Luca Bentivoglio helps make cultural and educational television that is representative of Latinos, such as Discovering Dominga, a documentary about a woman's escape from Guatemala's civil war. It's among 50 projects Latino Public Broadcasting has helped fund since its creation in 1998. Discovering Dominga aired nationwide on July 8, one of 12 hours of national programming from LPB in 2003.
From Luca's original entry:
Tell us what you do (or what your team or organization does) and the specific challenge you faced.
Latino Public Broadcasting is a non-profit organization that supports the development, production, acquisition and distribution of cultural and educational television that is representative of Latino people, or addresses issues of particular interest to Latino Americans. As Executive Director, I am responsible for the development and production of Latino programs that will provide diversity to the PBS line-up. I also create and implement outreach and international distribution strategies to offer Latino independent producers with additional opportunities. Diversifying television is a challenge that not many networks are standing up to face. Commercial television is a numbers game driven by rating and revenues. Latinos are the largest and fastest growing minority group in the US but registered only 3 percent of screen time on network programs last fall. How do you reach an audience that is diverse within in its own group?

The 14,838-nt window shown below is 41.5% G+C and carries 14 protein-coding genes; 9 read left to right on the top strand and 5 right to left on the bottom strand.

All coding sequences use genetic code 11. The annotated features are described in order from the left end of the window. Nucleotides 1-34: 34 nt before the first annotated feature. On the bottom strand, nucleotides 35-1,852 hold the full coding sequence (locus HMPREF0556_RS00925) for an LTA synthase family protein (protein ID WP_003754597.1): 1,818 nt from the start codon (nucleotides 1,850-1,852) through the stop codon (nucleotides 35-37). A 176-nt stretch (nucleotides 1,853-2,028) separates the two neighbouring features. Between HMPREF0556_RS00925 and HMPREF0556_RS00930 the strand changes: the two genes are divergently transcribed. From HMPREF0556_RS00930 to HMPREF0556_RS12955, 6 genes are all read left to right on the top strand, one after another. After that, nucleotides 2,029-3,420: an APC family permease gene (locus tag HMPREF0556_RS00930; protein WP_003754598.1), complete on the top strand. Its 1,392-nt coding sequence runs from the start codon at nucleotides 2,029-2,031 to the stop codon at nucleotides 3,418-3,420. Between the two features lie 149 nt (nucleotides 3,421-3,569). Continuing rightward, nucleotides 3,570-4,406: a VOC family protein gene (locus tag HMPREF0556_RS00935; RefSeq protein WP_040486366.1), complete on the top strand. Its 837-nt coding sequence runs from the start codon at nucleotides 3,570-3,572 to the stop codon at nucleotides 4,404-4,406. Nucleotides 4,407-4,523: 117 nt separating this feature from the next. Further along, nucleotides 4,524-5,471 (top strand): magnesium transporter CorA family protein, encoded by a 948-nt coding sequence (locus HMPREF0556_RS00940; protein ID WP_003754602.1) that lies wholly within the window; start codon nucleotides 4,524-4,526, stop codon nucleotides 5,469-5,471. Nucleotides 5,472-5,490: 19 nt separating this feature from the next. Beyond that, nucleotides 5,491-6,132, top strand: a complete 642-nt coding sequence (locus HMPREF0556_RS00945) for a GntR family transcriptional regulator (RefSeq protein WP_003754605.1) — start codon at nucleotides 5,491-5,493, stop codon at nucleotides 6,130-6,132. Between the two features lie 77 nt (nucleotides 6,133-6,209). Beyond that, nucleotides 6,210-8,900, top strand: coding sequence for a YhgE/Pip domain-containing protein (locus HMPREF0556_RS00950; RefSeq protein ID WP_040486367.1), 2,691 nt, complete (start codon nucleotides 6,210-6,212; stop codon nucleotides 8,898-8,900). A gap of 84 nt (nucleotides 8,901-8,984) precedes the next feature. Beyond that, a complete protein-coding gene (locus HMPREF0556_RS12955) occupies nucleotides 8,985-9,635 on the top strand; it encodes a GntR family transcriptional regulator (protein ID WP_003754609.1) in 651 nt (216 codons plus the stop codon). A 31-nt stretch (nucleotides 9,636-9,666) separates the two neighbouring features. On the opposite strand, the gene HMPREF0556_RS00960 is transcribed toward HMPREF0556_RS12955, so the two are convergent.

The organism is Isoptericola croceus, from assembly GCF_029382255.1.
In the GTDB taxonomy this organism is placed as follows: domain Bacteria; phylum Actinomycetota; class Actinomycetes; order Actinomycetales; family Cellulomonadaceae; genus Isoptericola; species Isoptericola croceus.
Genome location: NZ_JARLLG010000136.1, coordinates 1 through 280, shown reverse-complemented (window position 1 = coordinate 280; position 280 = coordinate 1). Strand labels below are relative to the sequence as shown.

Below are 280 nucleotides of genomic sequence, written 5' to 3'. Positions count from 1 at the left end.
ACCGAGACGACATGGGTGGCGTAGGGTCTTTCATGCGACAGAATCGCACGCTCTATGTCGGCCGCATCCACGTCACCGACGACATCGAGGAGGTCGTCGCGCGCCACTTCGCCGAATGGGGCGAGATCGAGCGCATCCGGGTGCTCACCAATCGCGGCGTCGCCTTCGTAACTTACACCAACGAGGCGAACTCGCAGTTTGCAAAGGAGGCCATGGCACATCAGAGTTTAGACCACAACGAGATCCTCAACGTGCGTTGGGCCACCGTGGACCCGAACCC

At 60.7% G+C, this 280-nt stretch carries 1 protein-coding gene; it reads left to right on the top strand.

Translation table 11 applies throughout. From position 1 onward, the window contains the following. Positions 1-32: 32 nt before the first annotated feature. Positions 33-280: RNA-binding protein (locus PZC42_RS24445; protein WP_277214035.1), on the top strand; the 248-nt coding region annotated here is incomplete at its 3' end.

What was your moment of truth?
Since November 1998, LPB has funded over fifty projects for public television. It provides the crucial seed money that independent producers need to begin or continue in their stifling fundraising efforts. It also provides the guidance to assist them in completing their fresh and groundbreaking projects. This year, LPB helped support 12 hours of programming including documentaries, series and feature films on public television and estimates 21 hours of programming in 2004. With my long term experience with Telemundo and Univision networks as a programmer, producer and on-camera personality, I knew that I could spark support for LPB to build a bloc of Latino programming. The initiatial process began in January 2003 with creating awareness of LPB within the televison/filmmaking industry and for the general public. I toured the country hosting workshops to filmmakers and speaking with individual public television stations to survey the support for a LPB bloc.
What were the results?
I was thrilled to find that programmers backed up the idea of a LPB bloc of programs. Armed with confidence and a killer instinct, I attended the two major television markets in Cannes, France to evaluate the international television arena. Europe proved receptive to conversations for international co-productions. The Latino bloc is being developed with support from the PBS President and the Corporation for Public Broadcast. In November, LPB awarded funds to 14 projects out of 130 applicants from across the United States. This year LPB saw an increase of applicants of over 40% from the previous open calls proving that filmmakers are increasing becoming aware of LPB resources.
What's your parting tip?
Public television isn't about ratings, it's about alternatives, and that's a great place to be.